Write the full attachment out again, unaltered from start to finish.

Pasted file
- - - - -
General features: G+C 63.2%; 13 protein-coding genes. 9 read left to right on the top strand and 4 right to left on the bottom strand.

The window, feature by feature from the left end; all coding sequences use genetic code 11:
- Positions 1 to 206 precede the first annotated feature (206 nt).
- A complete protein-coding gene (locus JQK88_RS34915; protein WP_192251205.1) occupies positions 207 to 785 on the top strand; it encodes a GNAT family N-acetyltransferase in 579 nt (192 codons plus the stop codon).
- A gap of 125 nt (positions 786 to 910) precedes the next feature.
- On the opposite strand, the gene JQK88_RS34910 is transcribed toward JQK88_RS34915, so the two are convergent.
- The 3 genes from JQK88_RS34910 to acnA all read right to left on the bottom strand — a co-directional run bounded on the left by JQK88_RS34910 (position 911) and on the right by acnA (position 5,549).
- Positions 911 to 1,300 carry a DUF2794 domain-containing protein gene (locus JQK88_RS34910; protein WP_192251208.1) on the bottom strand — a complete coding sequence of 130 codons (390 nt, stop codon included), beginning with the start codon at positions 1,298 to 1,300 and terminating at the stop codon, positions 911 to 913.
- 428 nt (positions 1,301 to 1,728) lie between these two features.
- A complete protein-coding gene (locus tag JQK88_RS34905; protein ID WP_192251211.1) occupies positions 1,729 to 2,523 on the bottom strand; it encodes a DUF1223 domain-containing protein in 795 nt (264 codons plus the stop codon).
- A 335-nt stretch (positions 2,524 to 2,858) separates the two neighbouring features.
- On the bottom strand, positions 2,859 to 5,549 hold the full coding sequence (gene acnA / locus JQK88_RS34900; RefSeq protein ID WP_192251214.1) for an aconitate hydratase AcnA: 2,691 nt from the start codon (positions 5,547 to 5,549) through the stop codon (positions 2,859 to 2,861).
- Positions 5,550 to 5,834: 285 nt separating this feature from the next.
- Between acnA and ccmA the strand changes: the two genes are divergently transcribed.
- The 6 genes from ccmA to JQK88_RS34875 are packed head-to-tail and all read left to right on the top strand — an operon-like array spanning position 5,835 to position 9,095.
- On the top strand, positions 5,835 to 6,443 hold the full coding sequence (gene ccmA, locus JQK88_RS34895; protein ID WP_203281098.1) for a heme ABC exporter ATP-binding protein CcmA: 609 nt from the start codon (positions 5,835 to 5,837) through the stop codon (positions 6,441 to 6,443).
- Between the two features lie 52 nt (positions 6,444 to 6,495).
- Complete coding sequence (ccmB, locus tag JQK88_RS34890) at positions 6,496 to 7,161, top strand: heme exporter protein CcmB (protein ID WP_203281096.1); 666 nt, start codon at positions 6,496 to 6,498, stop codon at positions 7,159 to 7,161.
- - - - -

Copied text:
General features: G+C 63.2%; 13 protein-coding genes. 9 read left to right on the top strand and 4 right to left on the bottom strand.

The window, feature by feature from the left end; all coding sequences use genetic code 11:
- Positions 1 to 206 precede the first annotated feature (206 nt).
- A complete protein-coding gene (locus JQK88_RS34915; protein WP_192251205.1) occupies positions 207 to 785 on the top strand; it encodes a GNAT family N-acetyltransferase in 579 nt (192 codons plus the stop codon).
- A gap of 125 nt (positions 786 to 910) precedes the next feature.
- On the opposite strand, the gene JQK88_RS34910 is transcribed toward JQK88_RS34915, so the two are convergent.
- The 3 genes from JQK88_RS34910 to acnA all read right to left on the bottom strand — a co-directional run bounded on the left by JQK88_RS34910 (position 911) and on the right by acnA (position 5,549).
- Positions 911 to 1,300 carry a DUF2794 domain-containing protein gene (locus JQK88_RS34910; protein WP_192251208.1) on the bottom strand — a complete coding sequence of 130 codons (390 nt, stop codon included), beginning with the start codon at positions 1,298 to 1,300 and terminating at the stop codon, positions 911 to 913.
- 428 nt (positions 1,301 to 1,728) lie between these two features.
- A complete protein-coding gene (locus tag JQK88_RS34905; protein ID WP_192251211.1) occupies positions 1,729 to 2,523 on the bottom strand; it encodes a DUF1223 domain-containing protein in 795 nt (264 codons plus the stop codon).
- A 335-nt stretch (positions 2,524 to 2,858) separates the two neighbouring features.
- On the bottom strand, positions 2,859 to 5,549 hold the full coding sequence (gene acnA / locus JQK88_RS34900; RefSeq protein ID WP_192251214.1) for an aconitate hydratase AcnA: 2,691 nt from the start codon (positions 5,547 to 5,549) through the stop codon (positions 2,859 to 2,861).
- Positions 5,550 to 5,834: 285 nt separating this feature from the next.
- Between acnA and ccmA the strand changes: the two genes are divergently transcribed.
- The 6 genes from ccmA to JQK88_RS34875 are packed head-to-tail and all read left to right on the top strand — an operon-like array spanning position 5,835 to position 9,095.
- On the top strand, positions 5,835 to 6,443 hold the full coding sequence (gene ccmA, locus JQK88_RS34895; protein ID WP_203281098.1) for a heme ABC exporter ATP-binding protein CcmA: 609 nt from the start codon (positions 5,835 to 5,837) through the stop codon (positions 6,441 to 6,443).
- Between the two features lie 52 nt (positions 6,444 to 6,495).
- Complete coding sequence (ccmB, locus tag JQK88_RS34890) at positions 6,496 to 7,161, top strand: heme exporter protein CcmB (protein ID WP_203281096.1); 666 nt, start codon at positions 6,496 to 6,498, stop codon at positions 7,159 to 7,161.